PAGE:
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Proceedings Paper

Advanced simulation technology used to reduce accident rates through a better understanding of human behaviors and human perception
Author(s): Michael P. Manser; Peter A. Hancock
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Paper Abstract

Human beings and technology have attained a mutually dependent and symbiotic relationship. It is easy to recognize how each depends on the other for survival. It is also easy to see how technology advances due to human activities. However, the role technology plays in advancing humankind is seldom examined. This presentation examines two research areas where the role of advanced visual simulation systems play an integral and essential role in understanding human perception and behavior. The ultimate goal of this research is the betterment of humankind through reduced accident and death rates in transportation environments. The first research area examined involved the estimation of time-to-contact. A high-fidelity wrap-around simulator (RAS) was used to examine people's ability to estimate time-to- contact. The ability of people to estimate the amount of time before an oncoming vehicle will collide with them is a necessary skill for avoiding collisions. A vehicle approached participants at one of three velocities, and while en route to the participant, the vehicle disappeared. The participants' task was to respond when they felt the accuracy of time-to-contact estimates and the practical applications of the result. The second area of research investigates the effects of various visual stimuli on underground transportation tunnel walls for the perception of vehicle speed. A RAS is paramount in creating visual patterns in peripheral vision. Flat-screen or front-screen simulators do not have this ability. Results are discussed in terms of speed perception and the application of these results to real world environments.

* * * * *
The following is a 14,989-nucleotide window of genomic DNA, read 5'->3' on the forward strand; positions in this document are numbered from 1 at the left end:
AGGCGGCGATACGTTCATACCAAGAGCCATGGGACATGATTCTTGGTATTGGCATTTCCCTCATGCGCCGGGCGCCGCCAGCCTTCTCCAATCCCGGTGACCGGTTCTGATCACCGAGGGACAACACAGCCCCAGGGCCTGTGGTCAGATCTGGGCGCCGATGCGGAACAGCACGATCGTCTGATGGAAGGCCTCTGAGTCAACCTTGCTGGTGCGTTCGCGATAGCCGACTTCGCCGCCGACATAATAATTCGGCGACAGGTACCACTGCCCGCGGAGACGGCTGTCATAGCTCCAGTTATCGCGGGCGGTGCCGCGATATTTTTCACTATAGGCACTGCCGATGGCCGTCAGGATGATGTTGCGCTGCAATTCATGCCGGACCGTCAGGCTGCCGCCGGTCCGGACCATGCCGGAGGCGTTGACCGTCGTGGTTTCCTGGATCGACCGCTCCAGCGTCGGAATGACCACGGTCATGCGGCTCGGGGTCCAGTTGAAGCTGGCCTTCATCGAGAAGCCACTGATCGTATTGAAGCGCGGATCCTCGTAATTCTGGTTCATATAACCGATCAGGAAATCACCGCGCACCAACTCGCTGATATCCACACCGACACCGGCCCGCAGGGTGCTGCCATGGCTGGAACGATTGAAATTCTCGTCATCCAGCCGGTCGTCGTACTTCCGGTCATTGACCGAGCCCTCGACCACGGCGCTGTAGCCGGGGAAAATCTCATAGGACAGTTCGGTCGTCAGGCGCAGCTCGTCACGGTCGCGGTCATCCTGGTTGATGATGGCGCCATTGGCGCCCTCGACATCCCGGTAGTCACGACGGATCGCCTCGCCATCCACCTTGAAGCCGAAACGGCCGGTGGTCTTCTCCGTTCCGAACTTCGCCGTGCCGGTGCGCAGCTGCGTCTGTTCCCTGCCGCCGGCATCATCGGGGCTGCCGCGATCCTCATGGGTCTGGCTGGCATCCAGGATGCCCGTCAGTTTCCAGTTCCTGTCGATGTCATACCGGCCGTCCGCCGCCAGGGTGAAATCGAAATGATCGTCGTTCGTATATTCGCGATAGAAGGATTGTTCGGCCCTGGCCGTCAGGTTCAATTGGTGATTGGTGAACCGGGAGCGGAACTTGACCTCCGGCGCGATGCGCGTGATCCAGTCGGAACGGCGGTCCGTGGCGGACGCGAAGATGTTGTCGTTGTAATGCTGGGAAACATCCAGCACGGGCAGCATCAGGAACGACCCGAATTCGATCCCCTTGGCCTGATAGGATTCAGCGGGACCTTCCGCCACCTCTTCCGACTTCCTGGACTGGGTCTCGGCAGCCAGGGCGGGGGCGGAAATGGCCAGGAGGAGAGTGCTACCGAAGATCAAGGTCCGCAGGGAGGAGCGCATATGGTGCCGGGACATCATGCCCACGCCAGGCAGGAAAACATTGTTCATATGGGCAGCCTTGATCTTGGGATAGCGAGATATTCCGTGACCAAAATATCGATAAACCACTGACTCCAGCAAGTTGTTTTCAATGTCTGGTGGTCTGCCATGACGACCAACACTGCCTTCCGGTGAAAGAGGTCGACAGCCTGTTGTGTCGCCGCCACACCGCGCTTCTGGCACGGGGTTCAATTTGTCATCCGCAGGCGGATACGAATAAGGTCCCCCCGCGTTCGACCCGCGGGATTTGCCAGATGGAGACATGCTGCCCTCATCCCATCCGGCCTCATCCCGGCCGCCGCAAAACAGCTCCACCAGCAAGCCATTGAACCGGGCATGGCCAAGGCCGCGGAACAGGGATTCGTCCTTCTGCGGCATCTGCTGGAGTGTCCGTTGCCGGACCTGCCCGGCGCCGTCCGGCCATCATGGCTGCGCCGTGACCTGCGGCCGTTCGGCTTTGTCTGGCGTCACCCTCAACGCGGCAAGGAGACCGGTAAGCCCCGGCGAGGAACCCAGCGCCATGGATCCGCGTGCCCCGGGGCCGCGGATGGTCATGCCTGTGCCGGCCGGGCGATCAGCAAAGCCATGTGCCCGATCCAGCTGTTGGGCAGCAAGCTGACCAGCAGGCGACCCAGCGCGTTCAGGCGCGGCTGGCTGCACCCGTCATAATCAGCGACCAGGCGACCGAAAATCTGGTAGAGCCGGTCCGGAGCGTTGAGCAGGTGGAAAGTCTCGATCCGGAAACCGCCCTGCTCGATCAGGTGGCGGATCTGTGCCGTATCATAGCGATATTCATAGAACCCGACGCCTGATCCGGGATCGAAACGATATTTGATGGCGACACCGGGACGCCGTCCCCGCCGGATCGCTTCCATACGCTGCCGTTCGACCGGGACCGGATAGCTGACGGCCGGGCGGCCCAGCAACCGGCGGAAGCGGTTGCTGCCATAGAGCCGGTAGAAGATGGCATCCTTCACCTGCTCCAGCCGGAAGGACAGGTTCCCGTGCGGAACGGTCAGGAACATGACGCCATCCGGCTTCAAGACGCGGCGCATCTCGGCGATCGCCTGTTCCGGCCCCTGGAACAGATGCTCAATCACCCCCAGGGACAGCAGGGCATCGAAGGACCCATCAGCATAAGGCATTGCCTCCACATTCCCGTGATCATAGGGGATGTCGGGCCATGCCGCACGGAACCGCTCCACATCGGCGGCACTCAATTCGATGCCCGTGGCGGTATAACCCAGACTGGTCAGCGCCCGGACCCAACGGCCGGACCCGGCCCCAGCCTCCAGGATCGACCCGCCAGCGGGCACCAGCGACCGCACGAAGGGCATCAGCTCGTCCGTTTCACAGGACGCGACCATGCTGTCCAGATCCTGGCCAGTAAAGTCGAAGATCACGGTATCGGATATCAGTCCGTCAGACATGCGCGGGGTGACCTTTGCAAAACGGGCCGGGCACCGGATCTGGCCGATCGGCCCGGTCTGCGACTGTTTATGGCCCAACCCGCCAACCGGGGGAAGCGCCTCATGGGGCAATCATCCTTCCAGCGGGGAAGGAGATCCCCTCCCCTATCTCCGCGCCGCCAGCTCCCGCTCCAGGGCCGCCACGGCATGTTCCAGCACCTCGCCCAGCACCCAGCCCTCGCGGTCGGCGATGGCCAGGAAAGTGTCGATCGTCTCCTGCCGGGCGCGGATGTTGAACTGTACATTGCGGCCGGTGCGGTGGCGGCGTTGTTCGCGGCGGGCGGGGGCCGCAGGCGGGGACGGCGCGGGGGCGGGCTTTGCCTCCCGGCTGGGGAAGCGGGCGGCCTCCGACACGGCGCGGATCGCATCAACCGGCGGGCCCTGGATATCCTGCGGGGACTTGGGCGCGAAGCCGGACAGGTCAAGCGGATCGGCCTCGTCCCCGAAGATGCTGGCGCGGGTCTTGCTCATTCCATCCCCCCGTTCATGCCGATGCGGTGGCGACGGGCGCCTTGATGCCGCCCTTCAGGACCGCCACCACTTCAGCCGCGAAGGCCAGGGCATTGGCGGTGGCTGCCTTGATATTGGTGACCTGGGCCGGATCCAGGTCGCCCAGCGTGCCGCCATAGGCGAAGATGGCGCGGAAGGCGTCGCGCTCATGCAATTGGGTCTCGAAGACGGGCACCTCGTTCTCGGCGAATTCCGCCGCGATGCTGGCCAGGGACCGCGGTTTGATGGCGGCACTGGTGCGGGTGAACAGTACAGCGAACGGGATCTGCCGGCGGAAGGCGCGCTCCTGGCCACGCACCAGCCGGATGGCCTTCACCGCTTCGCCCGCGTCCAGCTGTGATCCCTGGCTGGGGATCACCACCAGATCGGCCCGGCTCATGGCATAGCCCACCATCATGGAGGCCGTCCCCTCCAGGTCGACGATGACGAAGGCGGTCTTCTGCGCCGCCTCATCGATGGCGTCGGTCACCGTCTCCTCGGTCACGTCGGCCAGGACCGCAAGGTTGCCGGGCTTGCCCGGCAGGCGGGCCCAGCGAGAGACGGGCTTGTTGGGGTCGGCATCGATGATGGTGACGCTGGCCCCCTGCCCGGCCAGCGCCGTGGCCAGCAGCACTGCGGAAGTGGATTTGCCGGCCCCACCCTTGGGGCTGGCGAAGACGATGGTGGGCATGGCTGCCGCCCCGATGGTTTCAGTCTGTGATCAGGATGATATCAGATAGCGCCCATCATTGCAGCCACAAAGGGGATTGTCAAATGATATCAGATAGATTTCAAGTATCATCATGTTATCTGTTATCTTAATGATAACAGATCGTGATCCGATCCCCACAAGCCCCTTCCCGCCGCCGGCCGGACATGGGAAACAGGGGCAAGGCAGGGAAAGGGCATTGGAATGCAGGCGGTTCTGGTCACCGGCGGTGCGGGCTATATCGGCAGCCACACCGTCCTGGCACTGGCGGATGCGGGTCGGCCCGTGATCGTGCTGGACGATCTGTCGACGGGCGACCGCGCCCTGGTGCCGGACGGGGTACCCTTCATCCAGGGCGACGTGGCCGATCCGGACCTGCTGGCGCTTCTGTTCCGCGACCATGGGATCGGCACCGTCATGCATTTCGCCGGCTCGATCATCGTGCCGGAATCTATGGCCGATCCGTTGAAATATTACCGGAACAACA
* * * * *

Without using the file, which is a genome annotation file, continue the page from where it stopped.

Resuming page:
Paper Details

Date Published: 12 June 1996
PDF: 8 pages
Proc. SPIE 2740, High-Fidelity Simulation for Training, Test Support, Mission Rehearsal, and Civilian Applications, (12 June 1996); doi: 10.1117/12.242985
Show Author Affiliations
Michael P. Manser, Univ. of Minnesota/Twin Cities (United States)
Peter A. Hancock, Univ. of Minnesota/Twin Cities (United States)


Published in SPIE Proceedings Vol. 2740:
High-Fidelity Simulation for Training, Test Support, Mission Rehearsal, and Civilian Applications
Nickolas L. Faust, Editor(s)

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